Millimeter-wave beam heating of materials offer a number of advantages in material processing and particularly in joining operations. One is much shorter processing times than in conventional furnaces. With microwave or millimeter-wave heating of materials, only the workpiece is heated, minimizing the thermal inertia of the system. This permits very rapid temperature changes, provided that sufficient power is available. Typically in microwave and millimeter wave systems heating and cooling rates are limited by two factors—the thermal shock of the workpiece and the ability of the workpiece to dissipate heat to the environment during cooling. Basically, heating can be as rapid as the material being heated will tolerate. Heating rates as high as 100° C./min, and up to 1000° C./min, are suitable. Cooling is controlled by the thermal mass and conductivity of the workpiece, and its ability to dissipate heat to the work environment by radiation, convection or conduction. Cooling rates for small samples can be of 100° C./min if the millimeter-wave power is simply turned off.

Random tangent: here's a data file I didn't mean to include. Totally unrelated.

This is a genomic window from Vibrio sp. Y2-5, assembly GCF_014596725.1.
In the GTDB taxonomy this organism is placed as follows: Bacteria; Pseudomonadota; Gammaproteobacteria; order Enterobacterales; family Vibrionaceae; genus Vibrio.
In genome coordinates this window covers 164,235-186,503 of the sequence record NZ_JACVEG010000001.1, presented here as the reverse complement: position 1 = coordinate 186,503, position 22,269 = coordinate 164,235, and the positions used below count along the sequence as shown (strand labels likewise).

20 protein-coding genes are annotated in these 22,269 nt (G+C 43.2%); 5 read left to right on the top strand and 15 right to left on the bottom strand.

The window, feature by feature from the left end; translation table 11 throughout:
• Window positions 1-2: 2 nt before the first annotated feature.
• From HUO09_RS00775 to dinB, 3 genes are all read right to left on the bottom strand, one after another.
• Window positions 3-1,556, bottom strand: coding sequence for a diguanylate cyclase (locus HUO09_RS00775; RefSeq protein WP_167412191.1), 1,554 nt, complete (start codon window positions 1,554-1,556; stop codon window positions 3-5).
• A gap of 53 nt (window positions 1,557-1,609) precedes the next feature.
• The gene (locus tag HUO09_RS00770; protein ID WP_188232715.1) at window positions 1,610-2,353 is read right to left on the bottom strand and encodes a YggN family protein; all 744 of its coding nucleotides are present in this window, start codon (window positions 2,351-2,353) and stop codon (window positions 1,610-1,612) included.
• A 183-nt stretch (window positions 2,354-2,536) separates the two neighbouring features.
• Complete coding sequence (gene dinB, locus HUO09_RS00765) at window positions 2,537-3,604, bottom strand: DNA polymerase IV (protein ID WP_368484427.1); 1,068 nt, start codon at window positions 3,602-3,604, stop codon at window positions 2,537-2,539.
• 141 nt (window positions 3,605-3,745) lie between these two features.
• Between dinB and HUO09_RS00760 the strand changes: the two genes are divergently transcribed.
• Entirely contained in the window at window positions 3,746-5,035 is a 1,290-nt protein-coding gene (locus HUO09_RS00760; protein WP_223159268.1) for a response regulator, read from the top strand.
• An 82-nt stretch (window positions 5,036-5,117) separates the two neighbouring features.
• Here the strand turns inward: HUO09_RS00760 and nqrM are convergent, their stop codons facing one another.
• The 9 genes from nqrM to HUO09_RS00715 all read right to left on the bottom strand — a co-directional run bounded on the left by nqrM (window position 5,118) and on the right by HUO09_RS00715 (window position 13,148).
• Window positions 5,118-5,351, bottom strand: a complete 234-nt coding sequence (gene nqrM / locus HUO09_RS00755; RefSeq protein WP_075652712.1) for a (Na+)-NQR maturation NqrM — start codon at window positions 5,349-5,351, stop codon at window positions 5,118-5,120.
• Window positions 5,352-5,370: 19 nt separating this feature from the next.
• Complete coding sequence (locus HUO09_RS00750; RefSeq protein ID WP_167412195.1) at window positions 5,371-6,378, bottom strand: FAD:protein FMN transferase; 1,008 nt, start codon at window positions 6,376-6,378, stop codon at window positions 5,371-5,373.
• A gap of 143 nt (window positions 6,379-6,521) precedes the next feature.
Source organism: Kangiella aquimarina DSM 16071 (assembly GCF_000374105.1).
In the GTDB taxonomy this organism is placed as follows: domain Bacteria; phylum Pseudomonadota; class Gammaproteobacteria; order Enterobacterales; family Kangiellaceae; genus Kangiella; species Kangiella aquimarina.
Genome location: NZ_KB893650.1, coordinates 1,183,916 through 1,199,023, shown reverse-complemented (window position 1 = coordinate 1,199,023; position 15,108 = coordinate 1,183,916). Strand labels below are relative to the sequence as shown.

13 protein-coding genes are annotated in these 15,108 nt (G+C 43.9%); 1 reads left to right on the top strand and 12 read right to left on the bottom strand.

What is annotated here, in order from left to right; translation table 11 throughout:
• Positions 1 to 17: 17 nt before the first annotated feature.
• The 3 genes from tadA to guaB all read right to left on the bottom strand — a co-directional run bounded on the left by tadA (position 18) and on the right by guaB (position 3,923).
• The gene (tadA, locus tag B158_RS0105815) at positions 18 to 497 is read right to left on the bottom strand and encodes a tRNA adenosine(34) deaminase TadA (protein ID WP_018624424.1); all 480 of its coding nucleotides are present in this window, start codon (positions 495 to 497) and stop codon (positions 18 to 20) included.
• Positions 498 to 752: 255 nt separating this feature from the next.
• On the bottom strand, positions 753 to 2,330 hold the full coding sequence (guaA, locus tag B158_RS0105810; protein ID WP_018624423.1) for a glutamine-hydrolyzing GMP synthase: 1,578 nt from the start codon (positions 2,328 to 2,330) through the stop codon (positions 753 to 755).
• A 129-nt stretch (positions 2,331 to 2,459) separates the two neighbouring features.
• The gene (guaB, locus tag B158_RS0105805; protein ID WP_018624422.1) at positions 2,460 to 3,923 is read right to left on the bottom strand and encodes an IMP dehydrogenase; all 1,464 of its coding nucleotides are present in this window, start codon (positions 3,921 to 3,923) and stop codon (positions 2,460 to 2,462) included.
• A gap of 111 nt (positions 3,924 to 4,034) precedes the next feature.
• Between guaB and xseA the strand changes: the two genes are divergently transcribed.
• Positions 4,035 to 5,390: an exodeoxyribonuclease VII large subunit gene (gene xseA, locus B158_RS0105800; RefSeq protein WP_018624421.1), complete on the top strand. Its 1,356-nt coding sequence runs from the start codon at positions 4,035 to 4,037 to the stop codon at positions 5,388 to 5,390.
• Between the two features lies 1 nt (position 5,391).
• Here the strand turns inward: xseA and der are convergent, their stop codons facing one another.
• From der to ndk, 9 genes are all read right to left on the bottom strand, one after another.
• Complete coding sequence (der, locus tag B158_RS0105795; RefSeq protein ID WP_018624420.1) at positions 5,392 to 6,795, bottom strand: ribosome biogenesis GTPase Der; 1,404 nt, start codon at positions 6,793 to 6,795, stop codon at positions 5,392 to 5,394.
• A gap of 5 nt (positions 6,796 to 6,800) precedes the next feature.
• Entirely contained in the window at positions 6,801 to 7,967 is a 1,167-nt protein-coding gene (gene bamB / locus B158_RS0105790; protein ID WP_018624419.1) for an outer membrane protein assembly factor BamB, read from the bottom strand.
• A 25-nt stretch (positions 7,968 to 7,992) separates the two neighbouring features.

Another advantage of the gyrotron based millimeter wave beam system is the ability to localize heating. This is difficult or impossible in a conventional furnace or in a microwave cavity system. In contrast, the millimeter wave beam generated by the gyrotron can be focused with optics down to a spot size of a centimeter. The beam can readily be focused, defocused or shaped by suitable reflective optics. If the optics are equipped with motorized drives, the beam can be rastered in a controlled manner across a workpiece. This localization has two important consequences. First, the heating can be confined to the joint region in an assembly being joined by this process, minimizing or eliminating heating of the remainder of an assembly. This can eliminate thermal damage to thermally sensitive subelements of an assembly, while providing sufficiently high temperatures in the joint region (e.g., 1400–1500° C.) to achieve a high strength, refractory joint in high temperature materials. A related effect can be used to achieve even greater localization of heating, in which, with suitable dielectric properties, the incident millimeter-wave beam is guided down the joint itself, with essentially no energy deposited adjacent to the joint. This effect can be used to heat joints much smaller than the wavelength (3.6 mm) of the radiation used in the gyrotron system. In one example, PZT segments are joined with a reactive braze (TiO2/Ag), which produced a strong bond between the segments, achieving temperatures high enough to melt the silver, while affecting very little of the adjacent material. This provides the capability to produce high strength, fatigue resistant joints between poled PZT segments, where the bulk of the segments cannot taken above 300° C. without depoling the segments. A joint was produced between the PZT segments with a 10–15 μm wiidth and a heat-affected zone (HAZ) of only 100 μm in width.